I come from a long line of capable women who think that, not only is there a solution to every problem, but that we are the ones who have that solution.  I went into problem solving mode and eventually came up with an answer we hoped would make Rio happy again.  We had researched enough to know that we couldn’t replace Mojo with a newer model.  He had become extinct a few years previously.  I spent a day, searching desperately online for a similar monkey to no avail.  The only answer was to get another monkey and adapt it to look as much like Mojo as possible.  As a competent needlewoman I was confident I could do the job, but as a grandma I knew that Rio would not be fooled.  Only recently he had cried inconsolably and then stood by the washing line as Mojo dripped dry after a much needed wash.  He’d explained that the smell of Mojo was a big part of his appeal and I’d already agreed never to wash him again. 
The original Mojo, on his travels

The new Mojo, pre-op

The new Mojo, post-op

The following day, the new monkey arrived by special delivery and at vast expense.  He had long arms and legs, a bright smile and no ears, whereas Mojo had been short limbed with only the hint of a smile and ears like Dumbo.  I had quite a job on my hands.  What worried me more than the physical transformation of Mojo was the problem of explaining away the newness, the lack of worn fabric on his head and of course, the smell.  I set to work, chopping off limbs, adding ears and altering facial features.  By the time I'd finished Mojo had been reborn.  We were just left with the problem of explaining away the obvious differences.  And this is where Mrs Peacock and the Monkey Orphanage came to the rescue.....

The letter from the Monkey Orphanage

I'm not sure whether Rio, as a bright seven year old, was totally fooled by the orphanage story but Ido remember him telling me, years afterwards, that he'd gone home that day, hidden under his bed with Mojo and cried tears of joy.  As a family we never talk about the loss of Rio's favourite monkey, it was such a traumatic event, but as I look at Mojo now and see how worn he is once again I'm sure Rio would say the 'adoption' has been a great success.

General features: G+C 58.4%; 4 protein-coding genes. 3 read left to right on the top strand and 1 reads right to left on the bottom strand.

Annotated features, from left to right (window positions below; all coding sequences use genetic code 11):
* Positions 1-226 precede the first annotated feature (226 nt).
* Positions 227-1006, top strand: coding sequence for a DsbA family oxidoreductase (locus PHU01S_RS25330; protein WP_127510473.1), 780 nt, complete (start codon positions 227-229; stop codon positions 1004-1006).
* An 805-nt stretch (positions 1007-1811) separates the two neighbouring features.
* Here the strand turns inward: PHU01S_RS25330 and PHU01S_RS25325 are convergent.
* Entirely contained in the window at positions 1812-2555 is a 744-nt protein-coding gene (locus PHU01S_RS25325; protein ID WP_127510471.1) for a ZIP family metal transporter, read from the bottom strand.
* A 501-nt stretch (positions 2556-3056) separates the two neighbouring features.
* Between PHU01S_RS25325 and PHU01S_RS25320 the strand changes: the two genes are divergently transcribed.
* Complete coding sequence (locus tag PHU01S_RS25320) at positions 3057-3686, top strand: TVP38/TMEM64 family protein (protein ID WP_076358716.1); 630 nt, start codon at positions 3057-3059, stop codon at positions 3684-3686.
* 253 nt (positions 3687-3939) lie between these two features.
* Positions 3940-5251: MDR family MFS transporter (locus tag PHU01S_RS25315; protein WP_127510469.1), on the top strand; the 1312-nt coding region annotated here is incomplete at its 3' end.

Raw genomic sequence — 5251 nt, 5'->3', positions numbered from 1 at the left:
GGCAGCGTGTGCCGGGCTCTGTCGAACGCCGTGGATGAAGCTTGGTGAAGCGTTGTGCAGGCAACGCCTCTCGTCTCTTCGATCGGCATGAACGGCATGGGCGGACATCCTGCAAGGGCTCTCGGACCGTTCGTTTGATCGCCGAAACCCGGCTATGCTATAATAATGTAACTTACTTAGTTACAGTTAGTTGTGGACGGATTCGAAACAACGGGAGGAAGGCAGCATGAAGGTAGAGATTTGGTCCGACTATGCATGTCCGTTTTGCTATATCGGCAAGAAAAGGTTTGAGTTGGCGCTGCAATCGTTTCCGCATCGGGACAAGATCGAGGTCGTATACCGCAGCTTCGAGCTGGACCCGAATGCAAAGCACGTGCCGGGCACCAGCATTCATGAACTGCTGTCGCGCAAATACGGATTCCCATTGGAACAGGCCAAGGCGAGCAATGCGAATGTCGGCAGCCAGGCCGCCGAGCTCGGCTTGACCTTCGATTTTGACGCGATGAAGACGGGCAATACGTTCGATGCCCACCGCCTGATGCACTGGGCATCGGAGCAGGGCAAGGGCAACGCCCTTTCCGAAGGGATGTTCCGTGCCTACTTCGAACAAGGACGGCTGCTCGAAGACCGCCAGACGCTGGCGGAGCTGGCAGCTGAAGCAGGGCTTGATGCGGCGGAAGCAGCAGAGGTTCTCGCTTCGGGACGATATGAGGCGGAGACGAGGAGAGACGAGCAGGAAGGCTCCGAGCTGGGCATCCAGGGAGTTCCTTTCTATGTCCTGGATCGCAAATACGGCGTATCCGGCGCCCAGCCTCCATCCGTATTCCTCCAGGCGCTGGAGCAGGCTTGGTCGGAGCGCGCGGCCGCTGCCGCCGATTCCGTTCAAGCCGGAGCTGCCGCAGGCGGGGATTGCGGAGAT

Long live teddies and other animals, but please keep your eye on them at all times.

The day the monkey disappeared by Jill Reidy

I like to think
The day that Mojo disappeared
He’d decided he was big enough
And clever enough
To set off on his own
That he didn’t need his daddy any more
(For that’s how Rio saw himself)
And he was going on one of life’s big adventures

He took the bag
Peered around the bin
And when the coast was clear
He made a dash
Nimbly climbing the nearest lamp post
And hanging there till the bin men had finished emptying bins
The shoppers had finished shopping 
And the children had gone in for their tea

Then, swiftly, he swung from post to post
Along streets where the dark seeped in
Until he reached some open spaces
Not quite the jungle
But maybe a local park
Where he met up with the other missing toys
Who had fled their owners
For a life of freedom

That’s what I like to think

Thanks for reading     Jill



Lady Curt said...

Absolutely wonderful story. It brought back memories of my son's loss of a Womble ......There are heavens for all teddy types....

Steve Rowland said...

Bravo Jill. What a great blog and a wonderful poem. Thank you.

Jill Reidy Red Snapper Photography said...

Lady Curt and Steve, thank you both so much xx

Adele said...

Excellent read Jill. It says so much about you honey.

Jill Reidy Red Snapper Photography said...

Thanks Adele - I've only just seen this xxx